Low-income Californians are more likely than other low-income Americans to go online and to search for health information. Health insurance, alternative medicine, and experimental treatments are particularly popular topics among Californian Internet ...
Computers and the Internet are encroaching on the TV and the landline telephone as important information and communication tools for a growing number of tech-loving Americans, especially those in their twenties.
Internet penetration is not spread evenly over all regions, and users in different regions do different things online.
There was 50% growth in home broadband adoption in the past year, but the torrid growth pace will likely slow.
John's presentation provides data on broadband penetration to homes and highlights findings from the report “The Broadband Difference.”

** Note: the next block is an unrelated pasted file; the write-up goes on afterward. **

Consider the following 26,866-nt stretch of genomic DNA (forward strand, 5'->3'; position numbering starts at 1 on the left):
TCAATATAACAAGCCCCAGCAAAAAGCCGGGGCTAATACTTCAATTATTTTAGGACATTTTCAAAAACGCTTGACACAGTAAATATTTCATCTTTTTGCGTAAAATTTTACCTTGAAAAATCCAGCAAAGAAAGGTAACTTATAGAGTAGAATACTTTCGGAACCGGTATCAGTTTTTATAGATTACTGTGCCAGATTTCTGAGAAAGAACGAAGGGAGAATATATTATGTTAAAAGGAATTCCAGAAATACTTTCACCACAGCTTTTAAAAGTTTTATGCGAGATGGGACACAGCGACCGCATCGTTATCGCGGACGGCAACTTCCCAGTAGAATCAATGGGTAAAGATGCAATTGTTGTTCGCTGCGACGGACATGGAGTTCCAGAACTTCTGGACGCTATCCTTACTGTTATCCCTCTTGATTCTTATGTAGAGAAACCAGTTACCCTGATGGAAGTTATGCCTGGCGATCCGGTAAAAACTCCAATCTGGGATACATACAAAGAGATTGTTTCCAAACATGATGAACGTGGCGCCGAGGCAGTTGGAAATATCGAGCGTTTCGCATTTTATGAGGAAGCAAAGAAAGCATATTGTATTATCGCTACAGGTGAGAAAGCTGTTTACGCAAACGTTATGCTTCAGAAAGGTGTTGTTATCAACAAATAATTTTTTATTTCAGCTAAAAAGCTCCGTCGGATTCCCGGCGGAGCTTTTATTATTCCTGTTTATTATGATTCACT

This study reveals a fluidity in internet use, detailing the on again, off again, or proximal relationships that some have with the Internet and also looks at those who remain offline and the reasons given for non-use.
While 56% of all Americans go online, only 15% of Americans over the age of 65 have access to the Internet. Wealthy and educated seniors are most likely to go online. They are enthusiastic Internet users who love email and use the Web to gather all ...
During the second half of 2000, when much attention was focused on the struggles of dot-com firms, the overall Internet population continued to grow at a healthy clip as women, minorities, and others flocked online.
African-American Internet users are heavy consumers of online information and online entertainment, but African-Americans are the least likely to use the Internet and those who do go online are less active users than users of other ethnicities.
This report looks at how new Internet users behave online at two points along the Internet’s diffusion curve, one in November 1998 and the other in March 2000.